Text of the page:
DEAR ABBY: I'm a 27-year-old woman who still lives at home. I do it so I can help my mom with my five nieces and nephews. Their mother passed away suddenly in 2009 at the age of 30. My mom and stepdad kept them rather than scatter them to fathers who don't appear very interested in them.
Since my sister's death I have earned two degrees, entered the health care field and have lost almost 140 pounds. Despite what I have accomplished, I feel I have nothing to show for myself. When I point my accomplishments out to myself, they don't seem like a heck of a lot. What can I do so I can stop feeling like a loser? -- LOST IN THE NORTHEAST
DEAR LOST: A loser? From where I sit, you appear to be not only a caring daughter, but also an intellectually accomplished young woman who is being very hard on herself. If you feel you haven't accomplished a lot, I have to question the yardstick you're using.
It's time you discussed your feelings with a licensed mental health professional who can help you understand what is causing your low self-esteem. If you do, it may help you be kinder to yourself, because what's currently going on in your head is unfair to you and destructive.
DEAR ABBY: I work in a buffet restaurant. I wish you would alert your readers to how waste increases the costs at restaurants like this one. And then people complain because the cost of the food goes up!
I have seen customers stick their fingers or used utensils into pans of food to taste it before serving themselves. And instead of the tongs we provide, they use their hands to help themselves to chicken, bread, etc.
The fact is that once anyone touches the food with his or her hands or eating utensil, the restaurant is required by the health code to dispose of the entire pan of food. This causes tremendous waste. Customers also overfill their plates only to throw half the food away. It makes me sad because so many people in this world are hungry.
I have seen children run around, making a mess of the dessert bar, and especially the ice cream and drink stations. Their parents seem to think it's "cute."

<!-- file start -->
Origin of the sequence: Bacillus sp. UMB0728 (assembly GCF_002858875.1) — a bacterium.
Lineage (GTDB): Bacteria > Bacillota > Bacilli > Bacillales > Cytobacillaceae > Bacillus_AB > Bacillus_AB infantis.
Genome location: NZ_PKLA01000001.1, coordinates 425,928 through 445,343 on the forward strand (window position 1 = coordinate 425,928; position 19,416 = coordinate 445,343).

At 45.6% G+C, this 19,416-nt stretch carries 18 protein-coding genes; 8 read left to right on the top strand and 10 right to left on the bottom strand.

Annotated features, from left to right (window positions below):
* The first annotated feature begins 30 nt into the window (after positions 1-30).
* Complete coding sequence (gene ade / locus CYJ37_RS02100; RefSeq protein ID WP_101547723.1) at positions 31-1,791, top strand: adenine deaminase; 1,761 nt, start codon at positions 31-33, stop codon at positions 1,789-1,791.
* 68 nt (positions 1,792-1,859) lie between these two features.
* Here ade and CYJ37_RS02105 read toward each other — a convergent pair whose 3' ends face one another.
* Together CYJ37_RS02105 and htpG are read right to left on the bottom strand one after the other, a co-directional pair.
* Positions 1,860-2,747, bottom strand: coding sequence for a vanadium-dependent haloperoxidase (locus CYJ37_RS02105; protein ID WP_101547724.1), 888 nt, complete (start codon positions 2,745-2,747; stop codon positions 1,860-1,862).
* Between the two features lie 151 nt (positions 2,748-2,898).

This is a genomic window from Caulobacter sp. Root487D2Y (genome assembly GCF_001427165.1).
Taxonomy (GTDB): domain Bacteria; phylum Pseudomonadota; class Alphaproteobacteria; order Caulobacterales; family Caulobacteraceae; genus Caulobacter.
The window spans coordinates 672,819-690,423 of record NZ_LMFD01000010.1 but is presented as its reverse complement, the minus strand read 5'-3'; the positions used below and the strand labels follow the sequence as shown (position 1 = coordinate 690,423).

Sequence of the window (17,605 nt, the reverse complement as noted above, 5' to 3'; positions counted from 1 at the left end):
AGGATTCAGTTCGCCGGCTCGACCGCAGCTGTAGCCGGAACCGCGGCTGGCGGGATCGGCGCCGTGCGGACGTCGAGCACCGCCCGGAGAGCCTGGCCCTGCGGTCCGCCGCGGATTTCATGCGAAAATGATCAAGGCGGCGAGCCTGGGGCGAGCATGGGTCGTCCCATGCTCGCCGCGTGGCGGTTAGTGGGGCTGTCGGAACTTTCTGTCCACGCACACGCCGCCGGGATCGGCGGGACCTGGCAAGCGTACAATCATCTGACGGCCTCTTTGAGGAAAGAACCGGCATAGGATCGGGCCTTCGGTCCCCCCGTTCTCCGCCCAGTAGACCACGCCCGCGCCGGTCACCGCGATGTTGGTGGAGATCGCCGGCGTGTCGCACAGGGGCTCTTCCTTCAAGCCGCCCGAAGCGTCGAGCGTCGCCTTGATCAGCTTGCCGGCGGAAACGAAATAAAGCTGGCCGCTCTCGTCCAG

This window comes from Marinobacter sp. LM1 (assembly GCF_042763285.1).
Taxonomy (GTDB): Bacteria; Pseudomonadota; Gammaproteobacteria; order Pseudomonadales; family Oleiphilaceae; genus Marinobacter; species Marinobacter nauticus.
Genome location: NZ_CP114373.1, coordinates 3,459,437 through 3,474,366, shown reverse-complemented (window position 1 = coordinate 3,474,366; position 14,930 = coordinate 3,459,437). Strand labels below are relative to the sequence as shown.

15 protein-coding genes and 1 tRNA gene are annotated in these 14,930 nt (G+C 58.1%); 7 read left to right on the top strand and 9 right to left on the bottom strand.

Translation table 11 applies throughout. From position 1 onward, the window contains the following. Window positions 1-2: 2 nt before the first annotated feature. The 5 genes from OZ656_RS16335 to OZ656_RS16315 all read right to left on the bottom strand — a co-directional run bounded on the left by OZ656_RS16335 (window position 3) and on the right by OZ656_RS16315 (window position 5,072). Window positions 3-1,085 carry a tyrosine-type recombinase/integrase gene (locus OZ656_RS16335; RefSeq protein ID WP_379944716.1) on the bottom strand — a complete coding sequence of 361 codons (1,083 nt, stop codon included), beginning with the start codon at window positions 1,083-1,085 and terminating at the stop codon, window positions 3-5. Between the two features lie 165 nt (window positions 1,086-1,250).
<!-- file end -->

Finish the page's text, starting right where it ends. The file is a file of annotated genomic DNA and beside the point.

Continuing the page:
I wish you would remind your readers to use common sense when dining out and to please control their children. The parents should serve food to their little ones who don't know better. -- FRUSTRATED BUFFET WORKER, PUEBLO, COLO.
DEAR FRUSTRATED: Children can't practice behavior they haven't been taught, and parents who don't take the time to explain proper behavior to their little ones are shirking their responsibility.
As to adults who have so little understanding of hygiene -- or consideration for others -- that they put their hands or used utensils into food that is meant for others, well -- perhaps after being reminded that it raises the prices they have to pay, they'll think twice about it. But don't bet on it.
DEAR ABBY: I was wondering what is the appropriate level of give and take in a friendship? I notice that in some relationships I am always giving and never receiving, where in others I am always receiving. How do you know when a balance is reached? -- JAKE IN ALBANY, GA.
DEAR JAKE: There is give and take in all healthy relationships. A "balance is reached" when you can give without feeling used, and take without feeling guilty that you're being given too much.
For an excellent guide to becoming a better conversationalist and a more sociable person, order "How to Be Popular." Send your name and mailing address, plus check or money order for $7 (U.S. funds) to: Dear Abby, Popularity Booklet, P.O. Box 447, Mount Morris, IL 61054-0447. (Shipping and handling are included in the price.)